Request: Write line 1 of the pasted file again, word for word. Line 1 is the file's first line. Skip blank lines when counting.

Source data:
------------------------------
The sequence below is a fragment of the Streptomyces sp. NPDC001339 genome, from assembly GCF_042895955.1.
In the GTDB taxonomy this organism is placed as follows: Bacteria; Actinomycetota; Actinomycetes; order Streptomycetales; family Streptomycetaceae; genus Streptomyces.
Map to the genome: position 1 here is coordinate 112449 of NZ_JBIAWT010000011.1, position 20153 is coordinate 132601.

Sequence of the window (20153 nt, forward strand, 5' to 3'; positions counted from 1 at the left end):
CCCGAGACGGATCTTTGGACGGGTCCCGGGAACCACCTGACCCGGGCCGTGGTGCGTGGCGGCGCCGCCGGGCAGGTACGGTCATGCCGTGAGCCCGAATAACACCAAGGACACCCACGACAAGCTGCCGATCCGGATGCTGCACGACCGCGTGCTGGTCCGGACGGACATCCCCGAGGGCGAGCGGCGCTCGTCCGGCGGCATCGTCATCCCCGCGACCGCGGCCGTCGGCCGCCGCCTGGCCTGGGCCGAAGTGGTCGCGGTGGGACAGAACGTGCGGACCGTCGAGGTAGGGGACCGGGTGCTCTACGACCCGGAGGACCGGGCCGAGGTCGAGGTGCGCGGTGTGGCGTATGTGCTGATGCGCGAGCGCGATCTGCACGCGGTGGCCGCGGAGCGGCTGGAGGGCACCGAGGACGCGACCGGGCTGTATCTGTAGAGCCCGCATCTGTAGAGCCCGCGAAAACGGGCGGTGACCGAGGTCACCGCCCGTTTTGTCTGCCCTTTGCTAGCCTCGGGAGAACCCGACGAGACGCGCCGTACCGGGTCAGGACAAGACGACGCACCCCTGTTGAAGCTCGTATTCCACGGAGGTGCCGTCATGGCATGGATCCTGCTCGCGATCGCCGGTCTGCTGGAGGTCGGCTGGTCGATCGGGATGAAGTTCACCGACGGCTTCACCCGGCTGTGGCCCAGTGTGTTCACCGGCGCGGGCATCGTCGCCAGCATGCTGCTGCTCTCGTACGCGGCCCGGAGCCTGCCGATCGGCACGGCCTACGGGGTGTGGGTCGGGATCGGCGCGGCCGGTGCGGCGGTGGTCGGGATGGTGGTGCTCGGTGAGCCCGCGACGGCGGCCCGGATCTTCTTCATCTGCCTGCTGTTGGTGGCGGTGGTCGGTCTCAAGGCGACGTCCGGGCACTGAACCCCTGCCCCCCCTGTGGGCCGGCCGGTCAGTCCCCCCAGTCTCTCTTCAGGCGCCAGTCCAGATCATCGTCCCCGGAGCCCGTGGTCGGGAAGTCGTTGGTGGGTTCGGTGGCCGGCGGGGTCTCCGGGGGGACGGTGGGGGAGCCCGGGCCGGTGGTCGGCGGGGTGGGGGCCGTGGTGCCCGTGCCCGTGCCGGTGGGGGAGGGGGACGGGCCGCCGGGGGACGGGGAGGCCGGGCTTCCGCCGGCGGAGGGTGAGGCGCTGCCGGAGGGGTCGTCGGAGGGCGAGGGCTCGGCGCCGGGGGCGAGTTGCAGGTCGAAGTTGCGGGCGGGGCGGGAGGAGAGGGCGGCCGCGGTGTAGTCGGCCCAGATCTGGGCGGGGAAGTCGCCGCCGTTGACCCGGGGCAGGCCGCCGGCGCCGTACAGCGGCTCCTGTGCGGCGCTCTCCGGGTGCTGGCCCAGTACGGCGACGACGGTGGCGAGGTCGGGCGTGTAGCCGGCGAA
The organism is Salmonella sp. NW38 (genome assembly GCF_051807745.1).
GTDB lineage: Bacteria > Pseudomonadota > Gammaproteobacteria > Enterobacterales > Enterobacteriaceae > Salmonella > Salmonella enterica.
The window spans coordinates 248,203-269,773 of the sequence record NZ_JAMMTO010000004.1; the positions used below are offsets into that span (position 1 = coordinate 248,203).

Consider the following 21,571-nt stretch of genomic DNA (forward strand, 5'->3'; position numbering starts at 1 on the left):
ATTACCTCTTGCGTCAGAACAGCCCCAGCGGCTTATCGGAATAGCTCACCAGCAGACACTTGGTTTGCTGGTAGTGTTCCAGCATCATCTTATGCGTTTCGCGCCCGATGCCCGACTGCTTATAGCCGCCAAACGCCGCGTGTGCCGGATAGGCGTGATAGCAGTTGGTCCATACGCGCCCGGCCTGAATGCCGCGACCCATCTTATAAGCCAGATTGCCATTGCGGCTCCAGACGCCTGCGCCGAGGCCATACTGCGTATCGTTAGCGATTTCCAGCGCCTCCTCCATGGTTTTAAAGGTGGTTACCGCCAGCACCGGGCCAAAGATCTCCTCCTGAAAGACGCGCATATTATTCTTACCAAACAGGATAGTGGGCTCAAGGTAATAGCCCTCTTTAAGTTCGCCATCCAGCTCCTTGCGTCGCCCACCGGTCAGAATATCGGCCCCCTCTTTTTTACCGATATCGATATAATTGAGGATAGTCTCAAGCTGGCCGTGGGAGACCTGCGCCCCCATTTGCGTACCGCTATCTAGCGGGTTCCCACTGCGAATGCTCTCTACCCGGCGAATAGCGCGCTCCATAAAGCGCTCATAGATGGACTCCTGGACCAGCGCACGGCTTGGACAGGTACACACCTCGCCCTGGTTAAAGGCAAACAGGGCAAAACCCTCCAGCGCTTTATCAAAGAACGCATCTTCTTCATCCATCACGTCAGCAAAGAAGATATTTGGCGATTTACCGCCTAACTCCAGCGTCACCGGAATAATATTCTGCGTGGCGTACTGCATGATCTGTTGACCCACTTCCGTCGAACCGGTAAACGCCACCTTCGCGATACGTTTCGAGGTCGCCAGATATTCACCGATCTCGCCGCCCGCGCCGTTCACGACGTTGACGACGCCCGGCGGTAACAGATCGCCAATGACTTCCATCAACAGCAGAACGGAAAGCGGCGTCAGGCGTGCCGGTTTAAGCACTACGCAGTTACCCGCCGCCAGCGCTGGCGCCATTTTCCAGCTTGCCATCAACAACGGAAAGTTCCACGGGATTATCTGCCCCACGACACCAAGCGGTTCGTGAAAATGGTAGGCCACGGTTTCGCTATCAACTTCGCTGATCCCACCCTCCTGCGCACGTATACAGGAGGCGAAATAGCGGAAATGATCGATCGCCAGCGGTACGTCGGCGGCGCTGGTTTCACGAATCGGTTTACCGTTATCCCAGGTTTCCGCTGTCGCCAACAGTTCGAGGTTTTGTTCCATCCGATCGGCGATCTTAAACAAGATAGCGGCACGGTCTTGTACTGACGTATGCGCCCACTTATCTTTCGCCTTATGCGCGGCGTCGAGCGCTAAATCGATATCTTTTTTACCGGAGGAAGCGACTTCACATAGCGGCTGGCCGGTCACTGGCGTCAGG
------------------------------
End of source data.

The sequence below is a fragment of the Streptomyces sp. NPDC001339 genome, from assembly GCF_042895955.1.